Cloud

10/29/2016
12:00 PM
Al Sargent
Al Sargent
Commentary
Connect Directly
Twitter
LinkedIn
RSS
E-Mail vvv
50%
50%

Is Your Business Prepared for the SaaS Tsunami?

You don't always have to choose between security and productivity when faced with the challenges of 'Shadow IT.'

Over the last few years, Software-as-a-Service adoption in the enterprise morphed from a slow trickle to a deluge. According to Gartner research (registration required), the average organization uses between 600 and 1,000 SaaS apps – but most IT departments have insight into just 7% of them. The other 93% fall into the category of Shadow IT. This app explosion combined with IT teams’ inability to track it has created a perfect storm of cybersecurity vulnerabilities that jeopardize organizations and their customers.

Rogue SaaS adoption invites a host of risks, from unprotected corporate data, including personally identifiable employee or client information, payment card details and intellectual property, to wasted IT spend on unused SaaS subscriptions. And when the IT department has a SaaS blind spot, it may fail to catch instances of regulatory noncompliance, or revoke app permissions when an employee leaves the company.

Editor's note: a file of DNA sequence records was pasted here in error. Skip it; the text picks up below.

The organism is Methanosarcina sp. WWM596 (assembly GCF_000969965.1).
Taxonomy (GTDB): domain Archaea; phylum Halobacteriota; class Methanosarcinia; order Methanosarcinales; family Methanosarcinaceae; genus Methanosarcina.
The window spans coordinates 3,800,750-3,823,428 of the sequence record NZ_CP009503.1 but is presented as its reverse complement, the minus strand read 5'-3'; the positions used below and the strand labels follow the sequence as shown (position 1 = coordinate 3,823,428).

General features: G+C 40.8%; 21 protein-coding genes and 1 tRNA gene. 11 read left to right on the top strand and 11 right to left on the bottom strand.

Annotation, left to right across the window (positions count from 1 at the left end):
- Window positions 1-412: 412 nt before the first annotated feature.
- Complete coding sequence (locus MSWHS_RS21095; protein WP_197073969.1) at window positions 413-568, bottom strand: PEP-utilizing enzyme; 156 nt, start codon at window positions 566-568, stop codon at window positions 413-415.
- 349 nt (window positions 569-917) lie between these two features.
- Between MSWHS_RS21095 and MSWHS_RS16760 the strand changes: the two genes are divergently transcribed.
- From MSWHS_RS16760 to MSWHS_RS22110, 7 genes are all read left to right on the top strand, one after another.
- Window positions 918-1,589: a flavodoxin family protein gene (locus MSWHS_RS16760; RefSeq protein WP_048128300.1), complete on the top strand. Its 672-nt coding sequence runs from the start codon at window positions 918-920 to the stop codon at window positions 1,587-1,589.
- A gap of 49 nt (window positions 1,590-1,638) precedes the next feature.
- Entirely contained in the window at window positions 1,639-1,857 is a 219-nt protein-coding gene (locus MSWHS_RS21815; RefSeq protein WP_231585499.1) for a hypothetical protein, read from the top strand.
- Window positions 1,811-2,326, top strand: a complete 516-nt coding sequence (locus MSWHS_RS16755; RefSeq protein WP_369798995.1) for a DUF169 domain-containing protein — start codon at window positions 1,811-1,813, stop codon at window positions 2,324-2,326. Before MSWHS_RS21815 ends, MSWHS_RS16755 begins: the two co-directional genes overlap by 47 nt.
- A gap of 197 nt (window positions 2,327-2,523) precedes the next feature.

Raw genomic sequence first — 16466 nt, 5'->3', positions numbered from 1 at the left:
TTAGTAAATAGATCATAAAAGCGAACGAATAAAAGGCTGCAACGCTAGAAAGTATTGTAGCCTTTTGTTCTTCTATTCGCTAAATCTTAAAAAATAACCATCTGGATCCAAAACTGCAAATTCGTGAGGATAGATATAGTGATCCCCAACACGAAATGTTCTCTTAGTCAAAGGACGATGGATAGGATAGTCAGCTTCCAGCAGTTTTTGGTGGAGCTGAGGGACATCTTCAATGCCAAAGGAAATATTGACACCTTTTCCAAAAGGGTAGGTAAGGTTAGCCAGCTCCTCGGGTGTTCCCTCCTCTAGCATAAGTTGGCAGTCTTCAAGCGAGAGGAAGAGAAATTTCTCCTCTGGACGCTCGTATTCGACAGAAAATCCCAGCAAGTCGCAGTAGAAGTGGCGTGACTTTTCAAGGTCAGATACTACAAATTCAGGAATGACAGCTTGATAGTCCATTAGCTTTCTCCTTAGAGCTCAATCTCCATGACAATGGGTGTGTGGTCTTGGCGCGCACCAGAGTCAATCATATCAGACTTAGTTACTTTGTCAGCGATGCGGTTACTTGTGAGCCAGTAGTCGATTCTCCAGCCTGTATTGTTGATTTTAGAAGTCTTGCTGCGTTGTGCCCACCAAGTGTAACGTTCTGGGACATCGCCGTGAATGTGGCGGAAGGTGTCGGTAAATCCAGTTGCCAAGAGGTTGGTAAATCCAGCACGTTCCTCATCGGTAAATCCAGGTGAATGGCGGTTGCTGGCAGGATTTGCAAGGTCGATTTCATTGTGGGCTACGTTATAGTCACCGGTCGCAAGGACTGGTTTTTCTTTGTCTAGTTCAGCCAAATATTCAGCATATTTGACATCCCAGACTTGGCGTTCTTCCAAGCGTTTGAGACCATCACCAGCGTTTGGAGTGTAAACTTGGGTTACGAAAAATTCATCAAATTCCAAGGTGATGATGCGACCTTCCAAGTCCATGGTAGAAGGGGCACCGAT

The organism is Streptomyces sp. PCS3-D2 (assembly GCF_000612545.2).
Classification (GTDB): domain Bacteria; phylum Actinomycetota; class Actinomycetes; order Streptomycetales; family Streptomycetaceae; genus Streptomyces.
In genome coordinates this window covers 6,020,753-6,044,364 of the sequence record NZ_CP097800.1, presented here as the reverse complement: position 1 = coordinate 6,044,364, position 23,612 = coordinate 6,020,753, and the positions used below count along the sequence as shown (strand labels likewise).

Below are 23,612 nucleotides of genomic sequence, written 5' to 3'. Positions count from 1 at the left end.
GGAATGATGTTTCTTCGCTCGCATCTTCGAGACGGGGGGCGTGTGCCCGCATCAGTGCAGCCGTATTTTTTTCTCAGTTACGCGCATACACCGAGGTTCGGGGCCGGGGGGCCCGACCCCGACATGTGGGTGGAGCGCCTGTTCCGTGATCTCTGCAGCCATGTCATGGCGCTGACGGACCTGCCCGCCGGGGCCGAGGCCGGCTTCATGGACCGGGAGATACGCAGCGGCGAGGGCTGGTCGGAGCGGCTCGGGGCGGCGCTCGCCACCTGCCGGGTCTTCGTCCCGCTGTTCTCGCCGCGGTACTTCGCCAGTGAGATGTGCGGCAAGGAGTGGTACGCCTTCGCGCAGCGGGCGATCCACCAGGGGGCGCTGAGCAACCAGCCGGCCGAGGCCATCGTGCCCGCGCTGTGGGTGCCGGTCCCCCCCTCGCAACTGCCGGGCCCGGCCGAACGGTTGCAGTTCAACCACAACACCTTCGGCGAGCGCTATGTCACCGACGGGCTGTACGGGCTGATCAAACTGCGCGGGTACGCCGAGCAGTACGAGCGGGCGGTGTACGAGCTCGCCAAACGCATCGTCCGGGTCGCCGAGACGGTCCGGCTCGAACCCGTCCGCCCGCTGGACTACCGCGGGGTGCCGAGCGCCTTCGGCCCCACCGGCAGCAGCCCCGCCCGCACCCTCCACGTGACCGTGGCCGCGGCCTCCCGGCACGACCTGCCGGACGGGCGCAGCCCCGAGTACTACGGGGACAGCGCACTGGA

Each month, new SaaS vendors emerge to capitalize on user demand for apps that meet the needs of a particular industry, organizational role, or use case. The more employees procure SaaS apps themselves, the more third parties gain access into organizations’ data. The perfect storm becomes a SaaS tsunami.

Yet, despite these threats, there is an upside to this phenomenon. In most cases, the intentions behind employees’ unsanctioned app usage are good; they crave resources that help them work faster, smarter, and more collaboratively. Organizations that ignore the SaaS tsunami will likely get swept up by its force but those that take action have an opportunity to not only avoid a crisis, but unlock business value.